Accordingly, at low pressures the movable valve member 96 of the attenuator means 90 remains sealed against the seat in the valve body 98 to close the first orifice 92, thereby causing movement of the fluid through the discharge cavity 84 to pass through the second orifice 94. The small diameter of the second orifice 94 acts as a gas flow restriction and is quite effective in attenuating the dynamic pressure pulsations. However, as pressure in the discharge cavity 84 increases with increased operating speeds to a predetermined pressure, and less attenuation is required, the movable valve member 96 begins to move against the urging of the biasing member 100 to open the first orifice 92 and allow the gaseous refrigerant to also flow through the first orifice 92. In other words, the refrigerant pressure upstream of the valve member 96 increases past the predetermined pressure, the valve member 96 moves further away from its seat in valve body 98, and hence further away from the first orifice 92, to allow more fluid to flow through the first orifice 92 and thereby reduce the flow restriction through the discharge cavity 84. Therefore, as will be appreciated, the subject invention overcomes the deficiencies in the prior art by providing by the attenuator means 90 which automatically decreases the flow restriction through the discharge cavity 84 as the pressure inside the discharge cavity 84 reaches and then surpasses a predetermined pressure.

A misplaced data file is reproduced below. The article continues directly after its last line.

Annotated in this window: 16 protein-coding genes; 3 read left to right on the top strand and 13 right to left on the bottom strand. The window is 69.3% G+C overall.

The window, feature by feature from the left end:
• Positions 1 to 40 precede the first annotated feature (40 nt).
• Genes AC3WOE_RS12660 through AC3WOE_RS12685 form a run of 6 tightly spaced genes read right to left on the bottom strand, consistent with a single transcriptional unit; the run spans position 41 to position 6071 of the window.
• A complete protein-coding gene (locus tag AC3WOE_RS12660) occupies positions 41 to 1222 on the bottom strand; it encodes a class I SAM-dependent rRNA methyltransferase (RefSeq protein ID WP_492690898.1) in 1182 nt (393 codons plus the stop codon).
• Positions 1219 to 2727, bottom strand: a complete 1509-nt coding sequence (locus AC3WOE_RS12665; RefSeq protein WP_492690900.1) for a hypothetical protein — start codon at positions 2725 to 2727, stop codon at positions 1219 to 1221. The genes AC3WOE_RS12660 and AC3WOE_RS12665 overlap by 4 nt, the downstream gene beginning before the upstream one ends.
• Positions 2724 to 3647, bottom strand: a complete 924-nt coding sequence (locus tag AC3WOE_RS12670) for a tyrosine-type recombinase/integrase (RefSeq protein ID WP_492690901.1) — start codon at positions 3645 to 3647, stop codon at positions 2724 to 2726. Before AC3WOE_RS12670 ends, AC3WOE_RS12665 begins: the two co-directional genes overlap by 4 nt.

FIG. 5 illustrates an operating characteristic of the subject invention in comparison to the prior art attenuators and an unattenuated compressor. In this graph, an unattenuated "production version" compressor is illustrated by circular data points, whereas the subject invention is illustrated by square data points, the prior art orifice (4.0 mm diameter) is illustrated by triangular data points and the prior art muffler is illustrated by a broken line. The "Peak To Peak Pressure" recorded along the abscissa of the graph reflects the difference in pressure pulsations produced by the compressor 10. That is, the pressure pulsations are defined by the pressure differential between the high peak and the low peak pressures. According, if there were no pressure pulsations, a zero peak-to-peak pressure would be recorded. It will be seen that from approximately 1000 RPM to 2500 RPM the compressor will produce the greatest dynamic pressure pulsations in the discharge cavity 84, known as the "Noise Critical Range". It is in this area that the movable valve member 96 of the attenuator means 90 remains closed in order to attenuate the undesirable pulsations.